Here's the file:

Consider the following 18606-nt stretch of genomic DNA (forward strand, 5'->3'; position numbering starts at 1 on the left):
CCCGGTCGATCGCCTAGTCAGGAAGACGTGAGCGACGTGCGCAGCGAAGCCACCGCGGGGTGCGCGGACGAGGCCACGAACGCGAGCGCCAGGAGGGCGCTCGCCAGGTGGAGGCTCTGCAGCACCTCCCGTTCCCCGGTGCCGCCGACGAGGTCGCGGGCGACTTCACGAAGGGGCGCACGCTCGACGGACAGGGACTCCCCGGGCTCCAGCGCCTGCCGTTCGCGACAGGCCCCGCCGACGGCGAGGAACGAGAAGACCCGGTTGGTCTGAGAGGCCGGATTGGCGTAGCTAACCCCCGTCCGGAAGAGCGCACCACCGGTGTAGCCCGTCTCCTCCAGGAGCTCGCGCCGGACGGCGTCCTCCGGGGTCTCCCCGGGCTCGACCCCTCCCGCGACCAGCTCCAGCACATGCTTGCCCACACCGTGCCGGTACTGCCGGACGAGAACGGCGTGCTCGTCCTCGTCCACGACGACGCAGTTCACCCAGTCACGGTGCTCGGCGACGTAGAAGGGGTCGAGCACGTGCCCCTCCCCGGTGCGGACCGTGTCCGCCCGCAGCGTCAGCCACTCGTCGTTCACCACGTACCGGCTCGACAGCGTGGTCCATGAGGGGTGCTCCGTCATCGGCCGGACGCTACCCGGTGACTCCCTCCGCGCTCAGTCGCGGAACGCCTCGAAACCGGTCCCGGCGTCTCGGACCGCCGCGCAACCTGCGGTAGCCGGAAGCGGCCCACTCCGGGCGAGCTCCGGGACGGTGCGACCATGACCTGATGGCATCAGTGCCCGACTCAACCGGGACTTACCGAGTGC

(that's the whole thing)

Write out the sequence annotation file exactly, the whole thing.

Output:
Consider the following 18606-nt stretch of genomic DNA (forward strand, 5'->3'; position numbering starts at 1 on the left):
CCCGGTCGATCGCCTAGTCAGGAAGACGTGAGCGACGTGCGCAGCGAAGCCACCGCGGGGTGCGCGGACGAGGCCACGAACGCGAGCGCCAGGAGGGCGCTCGCCAGGTGGAGGCTCTGCAGCACCTCCCGTTCCCCGGTGCCGCCGACGAGGTCGCGGGCGACTTCACGAAGGGGCGCACGCTCGACGGACAGGGACTCCCCGGGCTCCAGCGCCTGCCGTTCGCGACAGGCCCCGCCGACGGCGAGGAACGAGAAGACCCGGTTGGTCTGAGAGGCCGGATTGGCGTAGCTAACCCCCGTCCGGAAGAGCGCACCACCGGTGTAGCCCGTCTCCTCCAGGAGCTCGCGCCGGACGGCGTCCTCCGGGGTCTCCCCGGGCTCGACCCCTCCCGCGACCAGCTCCAGCACATGCTTGCCCACACCGTGCCGGTACTGCCGGACGAGAACGGCGTGCTCGTCCTCGTCCACGACGACGCAGTTCACCCAGTCACGGTGCTCGGCGACGTAGAAGGGGTCGAGCACGTGCCCCTCCCCGGTGCGGACCGTGTCCGCCCGCAGCGTCAGCCACTCGTCGTTCACCACGTACCGGCTCGACAGCGTGGTCCATGAGGGGTGCTCCGTCATCGGCCGGACGCTACCCGGTGACTCCCTCCGCGCTCAGTCGCGGAACGCCTCGAAACCGGTCCCGGCGTCTCGGACCGCCGCGCAACCTGCGGTAGCCGGAAGCGGCCCACTCCGGGCGAGCTCCGGGACGGTGCGACCATGACCTGATGGCATCAGTGCCCGACTCAACCGGGACTTACCGAGTGC